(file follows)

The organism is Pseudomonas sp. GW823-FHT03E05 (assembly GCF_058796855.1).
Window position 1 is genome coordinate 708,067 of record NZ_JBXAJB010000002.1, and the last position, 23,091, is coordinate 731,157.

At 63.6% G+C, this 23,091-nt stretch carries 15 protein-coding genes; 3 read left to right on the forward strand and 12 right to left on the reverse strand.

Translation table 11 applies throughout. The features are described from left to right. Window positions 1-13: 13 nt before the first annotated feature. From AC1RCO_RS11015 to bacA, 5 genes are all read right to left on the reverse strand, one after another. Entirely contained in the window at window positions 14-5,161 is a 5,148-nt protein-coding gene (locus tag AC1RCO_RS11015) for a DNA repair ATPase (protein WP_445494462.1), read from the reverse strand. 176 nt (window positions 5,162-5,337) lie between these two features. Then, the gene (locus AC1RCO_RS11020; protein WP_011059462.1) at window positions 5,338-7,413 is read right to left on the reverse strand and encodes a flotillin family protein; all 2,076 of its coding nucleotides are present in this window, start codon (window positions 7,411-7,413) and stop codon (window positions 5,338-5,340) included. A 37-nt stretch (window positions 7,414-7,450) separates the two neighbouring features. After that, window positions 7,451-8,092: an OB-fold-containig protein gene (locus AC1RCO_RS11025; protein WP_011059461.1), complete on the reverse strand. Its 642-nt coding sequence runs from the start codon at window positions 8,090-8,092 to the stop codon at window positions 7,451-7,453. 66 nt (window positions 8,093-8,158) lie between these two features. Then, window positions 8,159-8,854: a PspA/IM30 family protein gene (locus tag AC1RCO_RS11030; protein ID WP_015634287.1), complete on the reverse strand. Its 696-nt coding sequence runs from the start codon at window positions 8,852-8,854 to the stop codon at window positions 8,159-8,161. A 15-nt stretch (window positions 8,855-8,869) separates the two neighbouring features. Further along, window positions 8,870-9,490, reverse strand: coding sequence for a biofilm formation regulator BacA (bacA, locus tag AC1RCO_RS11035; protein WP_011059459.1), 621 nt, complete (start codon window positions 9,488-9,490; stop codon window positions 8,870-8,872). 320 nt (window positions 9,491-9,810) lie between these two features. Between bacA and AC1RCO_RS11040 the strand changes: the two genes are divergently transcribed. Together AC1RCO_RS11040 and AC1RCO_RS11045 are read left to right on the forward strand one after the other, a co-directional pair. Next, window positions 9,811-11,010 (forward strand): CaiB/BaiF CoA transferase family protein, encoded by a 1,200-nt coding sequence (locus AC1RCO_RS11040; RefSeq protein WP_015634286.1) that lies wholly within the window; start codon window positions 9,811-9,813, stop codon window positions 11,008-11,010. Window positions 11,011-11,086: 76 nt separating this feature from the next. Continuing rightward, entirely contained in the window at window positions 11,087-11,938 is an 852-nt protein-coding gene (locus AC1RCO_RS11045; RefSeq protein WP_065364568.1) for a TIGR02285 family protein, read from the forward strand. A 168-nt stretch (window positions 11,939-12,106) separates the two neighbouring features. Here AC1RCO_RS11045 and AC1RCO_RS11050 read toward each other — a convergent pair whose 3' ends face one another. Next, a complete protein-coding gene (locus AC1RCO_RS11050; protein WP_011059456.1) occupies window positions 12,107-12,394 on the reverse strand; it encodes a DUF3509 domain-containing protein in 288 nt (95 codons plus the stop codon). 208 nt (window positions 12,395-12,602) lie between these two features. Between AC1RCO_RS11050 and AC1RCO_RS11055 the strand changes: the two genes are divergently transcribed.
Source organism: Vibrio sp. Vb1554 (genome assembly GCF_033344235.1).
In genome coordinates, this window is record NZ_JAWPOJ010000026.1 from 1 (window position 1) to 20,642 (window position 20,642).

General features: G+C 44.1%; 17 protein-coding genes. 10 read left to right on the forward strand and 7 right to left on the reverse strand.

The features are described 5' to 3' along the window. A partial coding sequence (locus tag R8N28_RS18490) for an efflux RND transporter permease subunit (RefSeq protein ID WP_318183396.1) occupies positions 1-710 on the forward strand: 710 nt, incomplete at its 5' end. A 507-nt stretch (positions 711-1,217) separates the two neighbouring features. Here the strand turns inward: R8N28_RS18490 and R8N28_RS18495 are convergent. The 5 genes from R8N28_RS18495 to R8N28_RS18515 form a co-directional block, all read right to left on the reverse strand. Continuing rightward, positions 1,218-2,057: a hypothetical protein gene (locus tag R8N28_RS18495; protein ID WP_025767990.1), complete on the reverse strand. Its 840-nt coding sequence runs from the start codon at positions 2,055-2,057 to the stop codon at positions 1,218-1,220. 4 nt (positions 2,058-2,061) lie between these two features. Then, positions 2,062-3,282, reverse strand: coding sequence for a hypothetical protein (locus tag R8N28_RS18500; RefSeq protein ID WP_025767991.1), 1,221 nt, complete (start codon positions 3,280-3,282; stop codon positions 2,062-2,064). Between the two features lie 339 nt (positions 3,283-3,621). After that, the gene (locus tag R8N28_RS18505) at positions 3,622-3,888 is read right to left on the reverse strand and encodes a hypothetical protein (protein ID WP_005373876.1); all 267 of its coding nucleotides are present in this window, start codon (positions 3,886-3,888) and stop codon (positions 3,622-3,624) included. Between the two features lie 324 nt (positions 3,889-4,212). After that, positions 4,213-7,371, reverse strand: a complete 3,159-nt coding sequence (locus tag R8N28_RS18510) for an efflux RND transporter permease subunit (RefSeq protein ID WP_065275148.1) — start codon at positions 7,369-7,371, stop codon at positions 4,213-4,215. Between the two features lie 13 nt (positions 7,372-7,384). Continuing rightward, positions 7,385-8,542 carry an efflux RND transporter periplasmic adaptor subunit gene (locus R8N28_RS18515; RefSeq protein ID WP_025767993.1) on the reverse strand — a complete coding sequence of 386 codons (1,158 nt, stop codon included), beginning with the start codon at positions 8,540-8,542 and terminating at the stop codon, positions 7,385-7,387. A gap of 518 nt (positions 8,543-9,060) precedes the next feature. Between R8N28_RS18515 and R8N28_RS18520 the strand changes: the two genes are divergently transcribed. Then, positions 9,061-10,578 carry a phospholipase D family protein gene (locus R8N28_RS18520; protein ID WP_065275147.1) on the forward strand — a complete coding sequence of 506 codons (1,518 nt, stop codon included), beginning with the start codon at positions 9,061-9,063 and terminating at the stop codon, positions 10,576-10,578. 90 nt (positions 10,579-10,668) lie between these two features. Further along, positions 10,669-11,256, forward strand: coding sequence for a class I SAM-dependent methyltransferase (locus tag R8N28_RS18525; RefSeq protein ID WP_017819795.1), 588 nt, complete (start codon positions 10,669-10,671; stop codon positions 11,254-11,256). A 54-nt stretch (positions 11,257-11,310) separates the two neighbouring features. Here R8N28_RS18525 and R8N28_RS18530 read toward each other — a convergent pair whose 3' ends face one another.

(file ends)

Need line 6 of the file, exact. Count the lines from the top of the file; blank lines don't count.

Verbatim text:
In genome coordinates, this window is record NZ_JAWPOJ010000026.1 from 1 (window position 1) to 20,642 (window position 20,642).